Enzyme activity measurement

We used insect cell membranes overexpressing different constructs of SRD5A2 in the measurement of enzyme activity. Sf9 cells expressing wild-type SRD5A2 (WT), and mutants E57Q and Y91F were harvested after 48 h transfection. The expression level of each construct was determined by flow cytometry using FITC-labeled anti-FLAG M2 antibody (Sigma Aldrich) in the presence of 0.5% Triton X-100. For membrane preparation, the cell pellets were resuspended in lysis buffer containing 20 mM Tris pH7.5, 1 mM EDTA, 0.2 μg ml−1 leupeptin, and 100 μg ml−1 benzamidine. The lysed and homogenized samples were centrifuged at 1200 × g for 8 min. The supernatant was further centrifugated at 300,000 × g for 50 min to get the membrane pellets, which were resuspended in buffer containing 20 mM HEPES pH7.5, 100 mM NaCl, 1 mM EDTA, 0.2 μg ml−1 leupeptin, and 100 μg ml−1 benzamidine and stored at −80 °C.

The enzyme activity was assayed using the prepared membrane fractions (0.3 mg total protein determined by Bradford assay for each reaction) in the presence of 0.5 mM NADPH and 0.5 mM testosterone in 0.1 M sodium citrate pH 5.0 buffer. For the negative control, finasteride at 0.5 mM was added together with testosterone. After incubation for 4 h at 37 °C, the steroids were extracted with chloroform, evaporated by centrifugal concentrator, and re-dissolved in methanol for liquid chromatography–mass spectrometry (LC–MS) analysis, using buffer A containing 1 mM ammonium formate and buffer B containing 100% methanol. The areas of peaks corresponding to DHT and testosterone were integrated. The ratios of the peak area of DHT to the peak area of testosterone were calculated as indicators of enzyme activity. The data were processed by Prism8 (GraphPad). The experiments on the wt SRD5A2 (WT) were repeated five times. The experiments on WT with 0.5 mM finasteride were repeated five times. The experiments on each mutant, E57Q or Y91F, were repeated three times. The data were represented as mean ± SEM.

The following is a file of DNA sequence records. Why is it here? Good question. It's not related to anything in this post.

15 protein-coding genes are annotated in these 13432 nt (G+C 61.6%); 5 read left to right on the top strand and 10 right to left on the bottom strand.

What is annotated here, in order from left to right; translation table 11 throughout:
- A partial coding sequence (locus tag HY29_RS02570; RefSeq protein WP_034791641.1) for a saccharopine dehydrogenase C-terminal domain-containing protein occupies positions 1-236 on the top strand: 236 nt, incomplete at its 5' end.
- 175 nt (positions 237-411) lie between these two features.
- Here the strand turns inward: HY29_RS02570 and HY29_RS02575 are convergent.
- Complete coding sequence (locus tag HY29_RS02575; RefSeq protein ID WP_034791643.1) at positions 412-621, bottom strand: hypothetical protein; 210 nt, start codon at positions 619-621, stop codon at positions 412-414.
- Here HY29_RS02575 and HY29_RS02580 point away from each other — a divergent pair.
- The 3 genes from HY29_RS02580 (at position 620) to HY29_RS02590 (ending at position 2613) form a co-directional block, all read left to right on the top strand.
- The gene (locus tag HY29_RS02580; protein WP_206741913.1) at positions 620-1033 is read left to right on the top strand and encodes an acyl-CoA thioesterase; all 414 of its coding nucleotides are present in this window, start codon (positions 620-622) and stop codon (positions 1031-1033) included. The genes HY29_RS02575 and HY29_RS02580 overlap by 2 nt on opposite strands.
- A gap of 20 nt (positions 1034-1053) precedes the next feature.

Reporting summary

Further information on research design is available in the Nature Research Reporting Summary linked to this article.

Data availability

Atomic coordinates for the structure of SRD5A2 have been deposited in the world-wide Protein Data Bank (wwPDB) (https://www.wwpdb.org/) under the accession numbers 7BW1. Protein structures with PDB IDs: 4QUV and 5V7P have been referenced in the manuscript. All relevant data are available from the authors. Source data are provided with this paper.

References

  1. 1.

    Azzouni, F., Godoy, A., Li, Y. & Mohler, J. The 5 alpha-reductase isozyme family: a review of basic biology and their role in human diseases. Adv. Urol. 2012, 530121 (2012).

    PubMed  Article  Google Scholar 

  2. 2.

    Langlois, V. S., Zhang, D., Cooke, G. M. & Trudeau, V. L. Evolution of steroid-5alpha-reductases and comparison of their function with 5beta-reductase. Gen. Comp. Endocrinol. 166, 489–497 (2010).

    CAS  PubMed  Article  Google Scholar 

  3. 3.

    Cantagrel, V. et al. SRD5A3 is required for converting polyprenol to dolichol and is mutated in a congenital glycosylation disorder. Cell 142, 203–217 (2010).

    CAS  PubMed  PubMed Central  Article  Google Scholar 

  4. 4.